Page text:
1-8 of 8 results  for:

  • Foreign Military Officer x
  • 1775–1800: The American Revolution and Early Republic x
  • Government and Politics x
Clear all

Article

Jeremy Rich

political, military, and religious leader and first Caliph of the Sokoto Caliphate, was born in the town of Morona, now located in Niger, in 1780 or 1781. His father was the revolutionary Islamic cleric and leader Uthman Dan Fodio (1754–1817), and his mother was Hawwa bint Adam ibn Muhammad Agh. Bello received an advanced education in Islamic theology and law thanks to his father, and supported his father’s call for a strict adherence to orthodox Sunni interpretations of Islamic practices. Bello praised his father as a loving parent: “His face was relaxed and his manner gentle. He never tired of explaining and never became impatient if anyone failed to understand” (Boyd, 1989).

When Uthman Dan Fodio launched a series of holy wars against the nominally Islamic sultans of Hausa cities such as Kano in northern Nigeria and southern Niger Bello became an active lieutenant of his father ...

Article

Marixa Lasso

known as “the Liberator,” in Venezuela, Colombia, and elsewhere in Latin America, was born on 24 July 1783 in Caracas, Venezuela. He was the son of doña María de la Concepción Palacios y Blanco and don Juan Vicente Bolívar y Ponte. Both parents died while he was a young boy, and he was raised by an uncle. His mother was descended from a family in the Canary Islands, and his father was of Basque descent. The Bolívar family had been in the Americas for seven generations and was a prominent and wealthy family of slave and plantations owners. This wealth and status gave Bolívar access to the best education available, as well as the opportunity to spend part of his formative years in Europe.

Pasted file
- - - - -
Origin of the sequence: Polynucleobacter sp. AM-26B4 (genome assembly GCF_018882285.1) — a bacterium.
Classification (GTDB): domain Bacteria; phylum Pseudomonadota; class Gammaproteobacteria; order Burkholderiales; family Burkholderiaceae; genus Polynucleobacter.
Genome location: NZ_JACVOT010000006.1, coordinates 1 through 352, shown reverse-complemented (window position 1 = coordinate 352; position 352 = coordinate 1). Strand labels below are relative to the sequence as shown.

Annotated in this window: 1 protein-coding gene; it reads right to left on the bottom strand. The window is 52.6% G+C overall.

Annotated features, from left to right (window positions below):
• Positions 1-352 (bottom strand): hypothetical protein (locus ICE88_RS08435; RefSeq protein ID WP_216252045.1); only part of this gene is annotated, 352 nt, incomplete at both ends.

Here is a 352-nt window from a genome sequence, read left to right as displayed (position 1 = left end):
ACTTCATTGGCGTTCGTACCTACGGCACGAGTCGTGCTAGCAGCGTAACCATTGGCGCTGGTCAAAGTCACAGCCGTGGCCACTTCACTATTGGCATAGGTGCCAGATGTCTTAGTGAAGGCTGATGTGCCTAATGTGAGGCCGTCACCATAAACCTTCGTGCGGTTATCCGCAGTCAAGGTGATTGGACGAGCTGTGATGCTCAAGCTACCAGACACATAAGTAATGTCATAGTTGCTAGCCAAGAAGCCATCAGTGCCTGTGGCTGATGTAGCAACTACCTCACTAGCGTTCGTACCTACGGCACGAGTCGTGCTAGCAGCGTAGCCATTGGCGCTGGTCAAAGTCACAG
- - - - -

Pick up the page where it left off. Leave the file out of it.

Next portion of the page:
Bolívar first traveled to Europe when he was 15 years old. He returned again as a young widower, in 1803 During his second trip he ...

Article

Simón Bolívar was born to a family of wealthy cacao plantation landholders who owned many slaves. Educated by private tutors in Caracas and Spain, Bolívar was profoundly influenced by the thinkers of the European Enlightenment, in particular the liberal ideas of French philosopher Jean-Jacques Rousseau, as well as by the American Revolution (1775–1783), and the French Revolution (1789–1799).

With the news of Napoleon Bonaparte's invasion of Spain in 1808, and the consequent political weakness of the Spanish rulers in Madrid, Bolívar and other elite criollos (Creoles, people of European descent born in the Americas) started to organize local juntas (councils) in order to replace the colonial government. In 1810, with Commander Francisco de Miranda he led a revolt against the Spanish forces in Venezuela Some historians say that Miranda and Bolívar wanted to take power from the European colonizers ...

Article

David Owusu-Ansah

Asante royal servant and military leader, led expeditions in Gyaaman in 1817–1818 and against the Danes and their local allies in the Accra Plains (in present-day Ghana) in 1826.

Opoku Frefre was born at the village of Anyatiase that belonged to the Oyoko Abohyen Stool of Kumasi. There is no information about Opoku Frefre’s father, but his mother is identified as one Ama Nyaako Pakyi. In the Asante Collective Biographical Project (1979 the historians Ivor Wilks and Thomas McCaskie identified Opoku Frefre s three wives as Abena Twewaa of Kumasi Apirade Abena Aninwaa of Kumasi Apentansa and Ama Nifa of Adwoko Buoho By these marriages Opoku Frefre fathered sixty three sons and an unknown number of daughters one of whom was said to have become a favorite wife of Asantehene Osei Tutu Kwame d 1823 Opoku Frefre served the Golden Stool of Asante in both civil and ...